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This week’s picks: Music by Lee Morgan, a Really Big Show and a night of three singers

Does a jazz show exist that could fill the State Fair Grandstand? In June, some 50,000 jazz fans turned out to see Kenny G perform on the final night of the Syracuse Jazz Festival in Syracuse, N.Y.

Does a jazz show exist that could fill the State Fair Grandstand? In June, some 50,000 jazz fans turned out to see Kenny G perform on the final night of the Syracuse Jazz Festival in Syracuse, N.Y. A lot of people wouldn’t call his music jazz, but a lot of other people do, and plenty more don’t call it anything in particular — they just like it.

With a draw like that, no wonder Kenny G is the only jazz act to have been featured at the Grandstand in 16 years, and that was back in 1994. (Today the Grandstand seats 17,000, chump change for the G-man.) Maybe our Great Get-Together will bring him back one day. Maybe some area jazz musicians could open for him.

Meanwhile, the closest we’ll get to jazz at the fair this weekend is Blood, Sweat and Tears. The great horn band plays tonight and Saturday at the Leinie Lodge Bandshell. Forty years ago, they were the jazziest act at Woodstock. (They weren’t in the movie or on the soundtrack but they were at Yasgur’s farm.) It’s actually pretty amazing to see BS&T for free (with admission to the fair). The music starts at 8:30 p.m. on both Friday and Saturday. Spinning wheel, spin around.

More jazz this weekend and into the week:

Jon Pemberton Tribute to Lee Morgan. Trumpeter Edward Lee Morgan had a meteoric rise and tragic fall. In 1956, at age 18, he was playing with Art Blakey and Dizzy Gillespie. In 1961, by then a heroin addict, he lost several teeth to a beating by drug dealers. Two years later, he recorded “The Sidewinder” for Blue Note, which became a crossover sensation. (The title track remains one of those tunes you probably know even if you don’t know jazz.) In 1972, at age 33, Morgan was shot and killed by his common-law wife during a club performance in New York City. He left more than 60 recordings, giving Pemberton and his quintet much to choose from this weekend. Trumpeter, pianist, composer, and teacher Pemberton has played with the ska band SKATET and the free jazz orchestra IMP ORK. With Jim Marentic in saxophone, Chris Lomheim on piano, Kenny Horst on drums and a different bass player each night: Adam Linz on Friday, Gary Raynor on Saturday. Friday and Saturday, Sept. 4 and 5, 9 p.m., Artists’ Quarter ($10).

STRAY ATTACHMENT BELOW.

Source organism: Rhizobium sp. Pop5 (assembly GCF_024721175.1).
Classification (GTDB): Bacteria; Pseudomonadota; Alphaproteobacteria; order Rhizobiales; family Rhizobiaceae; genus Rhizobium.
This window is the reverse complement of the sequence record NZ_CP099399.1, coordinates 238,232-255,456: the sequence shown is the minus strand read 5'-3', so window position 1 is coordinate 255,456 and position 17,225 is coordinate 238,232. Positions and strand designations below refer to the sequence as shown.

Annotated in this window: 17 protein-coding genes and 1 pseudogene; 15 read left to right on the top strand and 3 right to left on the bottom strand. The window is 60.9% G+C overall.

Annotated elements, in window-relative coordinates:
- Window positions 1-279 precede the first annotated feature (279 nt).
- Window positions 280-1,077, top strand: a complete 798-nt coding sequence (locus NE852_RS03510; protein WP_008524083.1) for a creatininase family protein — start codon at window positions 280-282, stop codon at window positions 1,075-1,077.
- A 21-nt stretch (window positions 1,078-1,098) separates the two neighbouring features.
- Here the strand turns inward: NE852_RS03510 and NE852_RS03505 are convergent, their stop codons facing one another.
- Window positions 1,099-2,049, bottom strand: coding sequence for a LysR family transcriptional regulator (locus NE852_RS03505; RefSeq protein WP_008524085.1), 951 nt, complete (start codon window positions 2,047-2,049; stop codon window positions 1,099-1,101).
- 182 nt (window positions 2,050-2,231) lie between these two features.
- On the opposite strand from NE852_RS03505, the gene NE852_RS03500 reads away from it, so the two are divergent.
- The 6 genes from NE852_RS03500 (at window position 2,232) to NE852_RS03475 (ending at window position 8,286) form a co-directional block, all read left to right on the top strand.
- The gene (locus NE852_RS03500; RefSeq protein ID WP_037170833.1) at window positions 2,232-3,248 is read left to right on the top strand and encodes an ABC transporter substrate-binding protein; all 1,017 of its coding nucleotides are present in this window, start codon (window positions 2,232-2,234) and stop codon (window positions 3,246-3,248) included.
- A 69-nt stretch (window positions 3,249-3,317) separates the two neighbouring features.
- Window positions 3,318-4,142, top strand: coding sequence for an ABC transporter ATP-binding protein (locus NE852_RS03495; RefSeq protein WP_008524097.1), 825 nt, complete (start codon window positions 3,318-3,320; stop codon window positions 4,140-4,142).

Corea, Clarke & White. That distant rumbling you hear is the sound of a Really Big Show rolling into town. Last summer, pianist Chick Corea, bassist Stanley Clarke, and drummer Lenny White played the sold-out Orpheum as three-quarters of the fusion supergroup Return to Forever. They’re back out under their own names on a world tour that launched Wednesday at the Hollywood Bowl. Expect straight-ahead jazz, fusion, and the thrill of seeing a bona fide supergroup in a small room. Tickets are pricey (and almost gone) but if you can swing it, you’ll thank yourself later. Meanwhile, you can follow Chick’s tweets on Twitter. Monday and Tuesday, Sept. 7 and 8, 7 and 9:30 p.m., Dakota ($25-$110).

Arts Midwest Showcase: Tierney Sutton, Gretchen Parlato, Sachal Vasandani. Some jazz fans are all about the singers, and for them this show will be heaven on a stick (pardon the State Fair reference). A Dakota favorite, Tierney Sutton has perfect pitch, tremendous expression and a telepathic band. Up-and-comer Gretchen Parlato won the Thelonious Monk International Jazz Vocal Competition in 2004 and has since recorded with Herbie Hancock, Terence Blanchard and Esperanza Spalding. Sachal Vasandani is that relative rarity, a male jazz singer, made even more singular by weaving in Indian music and pop. All three are in town for the Arts Midwest conference. Thursday, Sept. 10, 7 p.m., Dakota ($30).

Pamela Espeland keeps a Twin Cities live jazz calendar and blogs about jazz at Bebopified. She tweets about jazz on Twitter.